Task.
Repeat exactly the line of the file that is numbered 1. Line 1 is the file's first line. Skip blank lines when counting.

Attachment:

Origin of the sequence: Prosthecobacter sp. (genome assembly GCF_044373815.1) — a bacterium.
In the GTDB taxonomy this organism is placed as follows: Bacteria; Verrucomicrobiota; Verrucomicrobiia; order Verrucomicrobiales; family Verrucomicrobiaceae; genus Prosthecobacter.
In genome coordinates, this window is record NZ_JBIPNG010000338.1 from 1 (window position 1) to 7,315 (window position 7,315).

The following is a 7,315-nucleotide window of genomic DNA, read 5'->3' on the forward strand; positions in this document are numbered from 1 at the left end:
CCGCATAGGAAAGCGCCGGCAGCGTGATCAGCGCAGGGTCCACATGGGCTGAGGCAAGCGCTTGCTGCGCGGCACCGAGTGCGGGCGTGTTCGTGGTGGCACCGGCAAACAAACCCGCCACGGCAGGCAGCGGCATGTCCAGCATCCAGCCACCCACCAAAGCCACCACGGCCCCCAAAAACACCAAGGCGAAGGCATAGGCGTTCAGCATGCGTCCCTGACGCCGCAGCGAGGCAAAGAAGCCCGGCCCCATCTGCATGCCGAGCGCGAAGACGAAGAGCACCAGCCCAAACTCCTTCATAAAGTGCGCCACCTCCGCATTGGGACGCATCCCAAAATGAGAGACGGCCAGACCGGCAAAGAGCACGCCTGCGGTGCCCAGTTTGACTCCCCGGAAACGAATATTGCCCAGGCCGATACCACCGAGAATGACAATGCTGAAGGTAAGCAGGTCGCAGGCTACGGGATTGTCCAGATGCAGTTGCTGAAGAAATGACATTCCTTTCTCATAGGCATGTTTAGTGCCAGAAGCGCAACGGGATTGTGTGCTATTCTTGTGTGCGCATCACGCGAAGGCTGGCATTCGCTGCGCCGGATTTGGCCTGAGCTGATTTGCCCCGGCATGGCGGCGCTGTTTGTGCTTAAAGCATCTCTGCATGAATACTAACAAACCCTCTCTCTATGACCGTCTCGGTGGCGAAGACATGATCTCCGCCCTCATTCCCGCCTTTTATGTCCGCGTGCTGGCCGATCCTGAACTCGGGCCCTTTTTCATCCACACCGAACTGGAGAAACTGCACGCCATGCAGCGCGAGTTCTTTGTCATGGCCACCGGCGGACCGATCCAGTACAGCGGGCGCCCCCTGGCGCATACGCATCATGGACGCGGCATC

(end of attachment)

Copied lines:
Origin of the sequence: Prosthecobacter sp. (genome assembly GCF_044373815.1) — a bacterium.